LAKE BUENA VISTA, Fla. – G.I. Joe fans think it’s about time the iconic action figure took its rightful place with the likes of Barbie, Silly Putty and Mr. Potato Head.
The little soldier’s absence from the National Toy Hall of Fame prompted something of a war cry this weekend at the International G.I. Joe Collectors’ Convention in Lake Buena Vista, where triumphant shouts of “Yo, Joe!” gave way to “Why no Joe?”
“G.I. Joe has more name recognition than virtually any other toy in America,” said Brian Savage, director of the G.I. Joe Collectors’ Club.
G.I. Joe is marking the 40th anniversary of his debut, fittingly, on the same weekend the nation celebrates its birthday.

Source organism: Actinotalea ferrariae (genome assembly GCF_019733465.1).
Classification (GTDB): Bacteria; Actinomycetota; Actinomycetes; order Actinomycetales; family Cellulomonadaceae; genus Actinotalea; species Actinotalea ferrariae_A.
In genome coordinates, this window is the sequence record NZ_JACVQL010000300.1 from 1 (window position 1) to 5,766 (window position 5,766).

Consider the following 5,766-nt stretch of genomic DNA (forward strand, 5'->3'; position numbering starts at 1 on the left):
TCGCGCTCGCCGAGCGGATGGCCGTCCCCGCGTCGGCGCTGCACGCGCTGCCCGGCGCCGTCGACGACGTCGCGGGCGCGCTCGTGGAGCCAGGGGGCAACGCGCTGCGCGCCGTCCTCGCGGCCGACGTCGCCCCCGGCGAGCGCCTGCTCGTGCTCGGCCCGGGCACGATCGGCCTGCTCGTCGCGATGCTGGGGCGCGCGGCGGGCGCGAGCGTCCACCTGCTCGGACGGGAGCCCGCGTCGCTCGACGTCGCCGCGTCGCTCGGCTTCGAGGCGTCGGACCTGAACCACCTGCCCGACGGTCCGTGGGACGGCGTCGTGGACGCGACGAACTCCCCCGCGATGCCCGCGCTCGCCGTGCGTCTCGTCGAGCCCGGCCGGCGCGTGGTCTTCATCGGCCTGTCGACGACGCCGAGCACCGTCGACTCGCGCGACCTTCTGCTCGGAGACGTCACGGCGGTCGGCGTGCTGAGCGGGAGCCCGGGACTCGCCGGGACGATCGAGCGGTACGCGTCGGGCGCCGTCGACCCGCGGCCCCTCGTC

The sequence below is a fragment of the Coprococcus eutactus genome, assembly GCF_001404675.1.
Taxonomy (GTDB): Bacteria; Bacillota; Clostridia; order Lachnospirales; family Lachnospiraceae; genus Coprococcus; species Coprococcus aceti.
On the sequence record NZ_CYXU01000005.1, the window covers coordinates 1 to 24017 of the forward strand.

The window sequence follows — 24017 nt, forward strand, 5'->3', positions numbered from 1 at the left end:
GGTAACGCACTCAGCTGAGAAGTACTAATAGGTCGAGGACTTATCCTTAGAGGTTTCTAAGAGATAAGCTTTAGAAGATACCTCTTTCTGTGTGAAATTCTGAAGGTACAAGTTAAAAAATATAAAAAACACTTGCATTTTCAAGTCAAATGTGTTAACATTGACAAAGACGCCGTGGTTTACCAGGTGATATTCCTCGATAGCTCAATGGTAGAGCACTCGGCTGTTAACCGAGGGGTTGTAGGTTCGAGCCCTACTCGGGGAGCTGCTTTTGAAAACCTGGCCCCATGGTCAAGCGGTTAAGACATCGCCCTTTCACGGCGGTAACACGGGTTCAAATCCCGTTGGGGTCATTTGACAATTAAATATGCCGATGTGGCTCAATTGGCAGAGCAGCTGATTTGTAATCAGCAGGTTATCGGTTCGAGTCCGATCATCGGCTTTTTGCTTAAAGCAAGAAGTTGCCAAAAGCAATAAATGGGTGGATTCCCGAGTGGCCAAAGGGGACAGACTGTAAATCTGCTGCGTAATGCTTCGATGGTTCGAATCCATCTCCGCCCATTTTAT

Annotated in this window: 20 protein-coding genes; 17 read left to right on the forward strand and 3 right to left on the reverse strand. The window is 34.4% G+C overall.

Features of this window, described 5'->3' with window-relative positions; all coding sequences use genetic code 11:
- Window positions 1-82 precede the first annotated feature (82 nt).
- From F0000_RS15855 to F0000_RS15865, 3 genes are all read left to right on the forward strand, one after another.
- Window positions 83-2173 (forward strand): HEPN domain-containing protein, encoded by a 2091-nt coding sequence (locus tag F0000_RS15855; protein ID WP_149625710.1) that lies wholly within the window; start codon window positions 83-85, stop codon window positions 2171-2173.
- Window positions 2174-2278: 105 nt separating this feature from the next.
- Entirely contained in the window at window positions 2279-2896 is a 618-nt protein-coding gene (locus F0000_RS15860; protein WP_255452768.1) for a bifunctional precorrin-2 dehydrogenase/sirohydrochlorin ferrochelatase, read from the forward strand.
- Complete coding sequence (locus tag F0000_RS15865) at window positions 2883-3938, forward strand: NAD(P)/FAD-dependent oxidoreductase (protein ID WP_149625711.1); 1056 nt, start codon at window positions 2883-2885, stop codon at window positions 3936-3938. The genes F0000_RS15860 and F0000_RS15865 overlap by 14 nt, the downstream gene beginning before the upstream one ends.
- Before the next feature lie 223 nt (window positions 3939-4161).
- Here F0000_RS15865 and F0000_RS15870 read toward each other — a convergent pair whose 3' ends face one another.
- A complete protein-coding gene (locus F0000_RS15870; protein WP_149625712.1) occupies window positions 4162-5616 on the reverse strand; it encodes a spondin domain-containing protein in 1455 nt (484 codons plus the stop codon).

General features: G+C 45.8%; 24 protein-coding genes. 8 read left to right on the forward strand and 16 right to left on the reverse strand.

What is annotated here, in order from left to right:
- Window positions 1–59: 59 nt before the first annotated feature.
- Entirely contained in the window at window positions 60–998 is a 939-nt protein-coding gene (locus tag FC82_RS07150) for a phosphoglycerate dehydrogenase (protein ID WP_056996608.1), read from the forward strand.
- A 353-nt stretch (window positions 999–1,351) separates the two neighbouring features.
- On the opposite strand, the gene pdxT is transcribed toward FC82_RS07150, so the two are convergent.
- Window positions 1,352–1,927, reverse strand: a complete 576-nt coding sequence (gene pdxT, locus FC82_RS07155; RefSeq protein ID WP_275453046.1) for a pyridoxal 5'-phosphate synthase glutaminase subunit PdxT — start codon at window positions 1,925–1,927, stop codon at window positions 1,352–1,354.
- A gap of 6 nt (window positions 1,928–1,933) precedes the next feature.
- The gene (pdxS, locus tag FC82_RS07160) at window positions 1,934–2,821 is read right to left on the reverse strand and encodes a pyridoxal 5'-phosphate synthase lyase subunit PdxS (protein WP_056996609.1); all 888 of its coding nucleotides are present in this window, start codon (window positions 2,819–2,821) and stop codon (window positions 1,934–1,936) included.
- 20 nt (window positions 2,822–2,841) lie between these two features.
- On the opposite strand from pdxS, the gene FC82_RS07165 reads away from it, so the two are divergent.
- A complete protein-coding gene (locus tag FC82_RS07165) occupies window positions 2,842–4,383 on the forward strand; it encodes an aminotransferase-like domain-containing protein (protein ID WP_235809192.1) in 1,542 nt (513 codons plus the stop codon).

The toy, introduced by Pawtucket, R.I.-based Hasbro in 1964, was the world’s first action figure and towered over the tiny plastic or lead toy soldiers that preceded it. About 400 million G.I. Joe figures have been sold.
“We like to say G.I. Joe has saved the world a million times over, one back yard at a time,” Savage said.
G.I. Joe is “an interesting landmark in American toy history,” says Christopher Bensch, director of collections at the Strong Museum in Rochester, N.Y., home to the National Toy Hall of Fame.
Bensch, who oversees the nomination process, notes that a toy must reach icon status to be worthy of induction.
Twenty-eight toys have been inducted since the Hall of Fame was founded in 1998. It will take nominations into September, and two inductees will be announced Nov. 12.